Imagine selling or trading in your car and years later you get parking tickets that the car's new owner racked up. That happened to a Metairie woman, who couldn't get answers for four years until the FOX 8 Defenders and National Council of Jewish Women got on the case.
"I got the runaround. I called the DMV. They told me to call New Orleans. New Orleans told me to call the DMV. It was just constant aggravation," said Ellen Moss. That's been her experience since she traded in her daughter's Mazda Protege to a Baton Rouge car dealership seven years ago.
In November 2007, the car's new owner got slapped with a ticket for parking in a no stopping zone on St. Peter Street in the French Quarter. About a month later, there was another ticket for a meter violation and another one for a violation in a freight zone. They were citations you think would have nothing to do with Moss. "It had been two and a half years since she had owned the car," said Moss talking about her daughter.
But in 2008, those tickets quickly became her business. She received a notice from the City of New Orleans for outstanding parking citations on that old Mazda she and her daughter traded in, in 2005.
"She traded the car in '05, the tickets were issued in '07, and they started sending me notices in '08.. so it's been four years," explained Moss. "They didn't transfer the title, and somebody bought the car and went to New Orleans and got tickets...got three parking tickets and didn't pay them of course," said Moss.
Despite letters from the dealership's title clerk to the city that explained Moss no longer owned that vehicle and Moss' own efforts to get the problem settled, she says the delinquent notices kept coming and the amount owed shot up to $260.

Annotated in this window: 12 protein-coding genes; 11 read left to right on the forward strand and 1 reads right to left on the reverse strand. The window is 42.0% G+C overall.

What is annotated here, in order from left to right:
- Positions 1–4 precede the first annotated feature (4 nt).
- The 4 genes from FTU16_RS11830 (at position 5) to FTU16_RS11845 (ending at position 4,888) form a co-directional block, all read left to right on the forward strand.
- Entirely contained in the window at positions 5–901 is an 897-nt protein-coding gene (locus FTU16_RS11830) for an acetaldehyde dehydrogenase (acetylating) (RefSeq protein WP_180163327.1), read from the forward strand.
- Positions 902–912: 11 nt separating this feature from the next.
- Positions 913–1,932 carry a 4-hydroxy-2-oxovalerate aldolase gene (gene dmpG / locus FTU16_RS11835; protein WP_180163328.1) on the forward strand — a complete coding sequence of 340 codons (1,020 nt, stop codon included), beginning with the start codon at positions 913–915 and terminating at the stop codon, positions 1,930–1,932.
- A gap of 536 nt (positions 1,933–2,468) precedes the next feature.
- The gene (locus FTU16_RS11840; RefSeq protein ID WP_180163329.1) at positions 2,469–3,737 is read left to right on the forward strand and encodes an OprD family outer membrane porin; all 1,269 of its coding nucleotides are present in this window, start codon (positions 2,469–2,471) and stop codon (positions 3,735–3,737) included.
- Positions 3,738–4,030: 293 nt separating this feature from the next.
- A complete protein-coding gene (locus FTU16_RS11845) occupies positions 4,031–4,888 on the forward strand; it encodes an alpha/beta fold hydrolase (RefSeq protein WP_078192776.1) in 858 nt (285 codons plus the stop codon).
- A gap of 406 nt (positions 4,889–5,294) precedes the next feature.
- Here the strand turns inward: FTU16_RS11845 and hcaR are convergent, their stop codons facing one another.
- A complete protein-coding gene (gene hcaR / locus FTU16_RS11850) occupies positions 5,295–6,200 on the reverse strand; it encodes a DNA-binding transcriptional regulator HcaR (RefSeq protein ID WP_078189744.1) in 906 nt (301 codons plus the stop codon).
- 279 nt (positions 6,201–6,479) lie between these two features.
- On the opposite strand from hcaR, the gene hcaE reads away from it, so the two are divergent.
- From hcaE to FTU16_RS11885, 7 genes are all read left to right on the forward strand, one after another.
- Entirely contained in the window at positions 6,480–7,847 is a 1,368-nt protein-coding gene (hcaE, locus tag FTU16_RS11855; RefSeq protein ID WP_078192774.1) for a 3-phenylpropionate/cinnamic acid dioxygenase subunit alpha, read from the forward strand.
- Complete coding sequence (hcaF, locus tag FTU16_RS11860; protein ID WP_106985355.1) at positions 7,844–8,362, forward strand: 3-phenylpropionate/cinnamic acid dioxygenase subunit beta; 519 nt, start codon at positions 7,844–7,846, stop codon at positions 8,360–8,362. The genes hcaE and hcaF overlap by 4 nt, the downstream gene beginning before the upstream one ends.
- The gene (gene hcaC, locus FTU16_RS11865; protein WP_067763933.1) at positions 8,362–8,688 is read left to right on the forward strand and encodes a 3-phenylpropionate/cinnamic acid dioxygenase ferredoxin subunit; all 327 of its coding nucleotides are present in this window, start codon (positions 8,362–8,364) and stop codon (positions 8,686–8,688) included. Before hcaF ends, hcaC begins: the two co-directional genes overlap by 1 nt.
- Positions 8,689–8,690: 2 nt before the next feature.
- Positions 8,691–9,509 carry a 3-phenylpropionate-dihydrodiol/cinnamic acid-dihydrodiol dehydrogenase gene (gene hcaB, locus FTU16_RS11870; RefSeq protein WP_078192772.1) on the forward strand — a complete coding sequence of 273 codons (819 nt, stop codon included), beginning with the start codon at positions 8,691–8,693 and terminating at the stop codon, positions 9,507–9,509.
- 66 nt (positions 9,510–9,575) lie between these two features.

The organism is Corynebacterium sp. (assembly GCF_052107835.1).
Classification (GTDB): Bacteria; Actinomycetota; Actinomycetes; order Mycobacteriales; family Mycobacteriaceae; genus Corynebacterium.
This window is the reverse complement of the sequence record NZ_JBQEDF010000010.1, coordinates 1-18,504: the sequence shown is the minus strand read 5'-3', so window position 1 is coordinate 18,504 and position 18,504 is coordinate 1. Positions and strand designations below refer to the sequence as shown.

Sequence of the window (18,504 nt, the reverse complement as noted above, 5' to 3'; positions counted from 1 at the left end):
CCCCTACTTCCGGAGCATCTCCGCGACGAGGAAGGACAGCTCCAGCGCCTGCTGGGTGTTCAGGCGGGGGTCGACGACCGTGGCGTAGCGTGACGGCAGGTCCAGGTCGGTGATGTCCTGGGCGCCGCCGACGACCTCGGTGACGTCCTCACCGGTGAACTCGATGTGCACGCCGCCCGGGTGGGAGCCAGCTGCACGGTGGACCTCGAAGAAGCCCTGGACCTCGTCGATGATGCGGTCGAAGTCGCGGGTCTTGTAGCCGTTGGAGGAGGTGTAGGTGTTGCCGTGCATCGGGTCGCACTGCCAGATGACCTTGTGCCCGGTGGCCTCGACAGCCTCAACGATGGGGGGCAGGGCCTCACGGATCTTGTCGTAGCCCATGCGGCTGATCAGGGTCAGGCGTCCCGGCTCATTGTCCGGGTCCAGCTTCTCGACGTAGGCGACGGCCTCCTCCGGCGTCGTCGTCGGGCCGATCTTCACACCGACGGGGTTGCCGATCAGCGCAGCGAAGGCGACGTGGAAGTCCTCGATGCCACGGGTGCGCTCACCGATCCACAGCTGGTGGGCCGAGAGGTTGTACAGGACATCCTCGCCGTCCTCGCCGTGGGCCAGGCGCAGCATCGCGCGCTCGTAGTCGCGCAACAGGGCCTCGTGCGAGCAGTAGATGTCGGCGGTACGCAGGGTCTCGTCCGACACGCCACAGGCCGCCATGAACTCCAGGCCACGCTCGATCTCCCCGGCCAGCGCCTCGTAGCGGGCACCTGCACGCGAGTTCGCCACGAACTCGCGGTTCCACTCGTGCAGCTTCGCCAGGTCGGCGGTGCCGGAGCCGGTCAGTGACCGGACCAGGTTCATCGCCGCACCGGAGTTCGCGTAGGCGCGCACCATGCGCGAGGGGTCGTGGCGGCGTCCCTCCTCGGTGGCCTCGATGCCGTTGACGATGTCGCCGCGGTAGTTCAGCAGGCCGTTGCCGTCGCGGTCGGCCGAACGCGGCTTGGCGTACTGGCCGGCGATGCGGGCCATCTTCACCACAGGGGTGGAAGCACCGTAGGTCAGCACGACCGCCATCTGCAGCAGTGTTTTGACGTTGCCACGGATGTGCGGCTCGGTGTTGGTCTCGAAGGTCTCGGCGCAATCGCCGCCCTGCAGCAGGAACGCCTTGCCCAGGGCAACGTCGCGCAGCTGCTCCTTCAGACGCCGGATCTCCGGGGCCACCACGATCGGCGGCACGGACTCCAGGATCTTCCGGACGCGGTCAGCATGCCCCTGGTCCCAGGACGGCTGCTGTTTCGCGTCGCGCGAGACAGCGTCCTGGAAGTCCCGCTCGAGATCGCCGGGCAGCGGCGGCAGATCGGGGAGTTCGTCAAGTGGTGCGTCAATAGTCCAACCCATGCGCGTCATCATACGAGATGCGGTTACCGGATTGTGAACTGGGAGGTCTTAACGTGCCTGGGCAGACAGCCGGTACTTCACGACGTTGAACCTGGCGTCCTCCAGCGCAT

"I thought about a year and a half ago it was finally finished because a lady I actually spoke with... told me that it was, but then in January of this year I got another notice saying you now they were gonna put me in a collection agency," said Moss.
Seven years after she traded in her daughter's car, Moss had become the victim of another driver's parking offenses and she wasn't getting any answers or results so she turned to the FOX 8 Defenders for help. After several calls to the city from our volunteers with the National Council of Jewish Women, Moss received a letter from the parking violations bureau, stating her "citation is now closed," which was a huge relief for Moss.
In response, a city spokesperson issued this statement: "to avoid inconveniences like this, when a vehicle is sold by an owner, he or she should always make sure that the new owner registers the vehicle in their name to prevent the previous owner from being held responsible for citations received on the vehicle after it has been sold." The city also suggests that new owners register the vehicle and get a new license plate because the vehicle could have outstanding citations on it when it's sold.